Curtis Wilkie is a fellow at the Overby Center for Southern Journalism and Politics at the University of Mississippi.
Political mythology traces the term “Southern strategy” to Richard Nixon’s presidency, when he and adviser Harry Dent of South Carolina exploited racial resentment in the region to build Nixon’s standing there. “The Long Southern Strategy” describes a more extensive plot, an unbroken arc of more than a half-century begun by Barry Goldwater’s “Operation Dixie” in 1964, in which the GOP played on white prejudices to transform the old “Solid South” — once essential to the Democratic coalition — into a bastion contributing to national Republican victories.
For the purposes of their argument, Angie Maxwell and Todd Shields concentrate on the patriarchal, evangelical-fundamentalist Southern population that has been cultivated by the Republican Party. African Americans rarely appear in these pages; they are not considered prey for the GOP. Instead, the authors focus on the party’s targets — white Southern men — cherished as God-fearing Protestants, protective of Southern womanhood and family values, and filled with missionary zeal to impose American military hegemony on the rest of the world.
The book bristles with anger over a “grand bargain” in which the Republican Party sold its Chamber of Commerce-country club-Episcopalian-limited government soul to join forces with a neo-Confederacy composed of good old boys serving as soldiers for the Southern Baptist Convention. The Grand Old Party, once composed of Eastern elites and bona fide conservatives, no longer exists. In the period the book covers, moderates fled or were drummed out of the GOP, and with its new Southern base it slowly morphed into a refuge for bigots, nativists and Trump enablers.
It should be noted that the authors, scholars at the University of Arkansas, have associations with and use research data from the school’s Blair Center, named for one of Hillary Clinton’s closest friends, the late Diane Blair. But their methodology appears sound and is reinforced with conclusions from many political scientists and social critics. Maxwell and Shields have a good appreciation for the psyche of bitter white Southerners — formed by defeat in the Civil War and nurtured by a siege mentality in which the enemy became the federal government. These voters are naturally attracted to the GOP when they hear party leaders’ sneering references to affirmative action, entitlements and secular humanists.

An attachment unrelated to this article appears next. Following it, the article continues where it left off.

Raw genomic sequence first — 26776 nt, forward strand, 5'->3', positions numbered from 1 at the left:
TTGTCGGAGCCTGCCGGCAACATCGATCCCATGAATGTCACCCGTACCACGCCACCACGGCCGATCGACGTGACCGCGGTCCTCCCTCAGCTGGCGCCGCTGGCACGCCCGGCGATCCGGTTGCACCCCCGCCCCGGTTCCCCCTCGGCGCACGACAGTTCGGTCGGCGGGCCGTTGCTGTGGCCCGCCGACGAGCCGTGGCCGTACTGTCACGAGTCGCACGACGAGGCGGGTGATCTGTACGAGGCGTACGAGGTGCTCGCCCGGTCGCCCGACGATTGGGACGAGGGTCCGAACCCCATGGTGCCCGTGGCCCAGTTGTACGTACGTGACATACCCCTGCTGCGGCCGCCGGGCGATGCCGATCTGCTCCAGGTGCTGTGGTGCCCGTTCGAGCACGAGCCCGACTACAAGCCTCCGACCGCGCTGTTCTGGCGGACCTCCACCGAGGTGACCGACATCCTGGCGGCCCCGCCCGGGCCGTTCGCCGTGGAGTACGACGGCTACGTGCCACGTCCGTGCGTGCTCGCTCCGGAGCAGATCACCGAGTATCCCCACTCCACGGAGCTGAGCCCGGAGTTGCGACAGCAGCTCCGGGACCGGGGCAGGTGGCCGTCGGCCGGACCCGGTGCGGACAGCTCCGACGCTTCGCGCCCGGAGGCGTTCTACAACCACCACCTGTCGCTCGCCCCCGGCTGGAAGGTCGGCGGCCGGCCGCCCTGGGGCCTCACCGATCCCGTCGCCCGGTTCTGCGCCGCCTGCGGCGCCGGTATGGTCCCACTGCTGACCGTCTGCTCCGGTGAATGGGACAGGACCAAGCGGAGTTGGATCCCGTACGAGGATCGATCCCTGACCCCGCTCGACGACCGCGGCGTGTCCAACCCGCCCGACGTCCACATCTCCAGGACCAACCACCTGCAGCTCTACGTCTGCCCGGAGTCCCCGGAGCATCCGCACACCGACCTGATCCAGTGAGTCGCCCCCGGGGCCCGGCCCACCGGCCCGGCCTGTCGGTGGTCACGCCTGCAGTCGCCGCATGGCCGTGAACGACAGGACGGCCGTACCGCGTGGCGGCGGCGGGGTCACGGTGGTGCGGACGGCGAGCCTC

Lay readers will have to fight their way past some academic jargon (“Often variables that are not significant to statistical models in quantitative political science research go overlooked”) and 200 pages of survey data and graphs. But the text itself is sharply written and delivers an unequivocal message accusing the Republican Party of skillfully manipulating the people who live in the 11 states of the old Confederacy. (It helped that Democrats antagonized their onetime constituency with their embrace of civil rights, abortion rights, gay rights and environmental regulations.)
“The Long Southern Strategy” covers well-known GOP tactics to take advantage of racial anxieties. The authors recount Ronald Reagan’s appearance at the Neshoba County Fair in Mississippi in 1980, when wounds had not yet healed from the negative attention the area received after the murders of civil rights workers James Chaney, Andrew Goodman and Michael Schwerner in the county 16 years earlier. Maxwell and Shields also delve into the GOP’s popularization of Willie Horton, a black felon who committed new crimes while furloughed from prison; Horton became a feature of the 1988 presidential campaign when an ad targeted Democratic nominee Michael Dukakis for his role in furloughing the felon.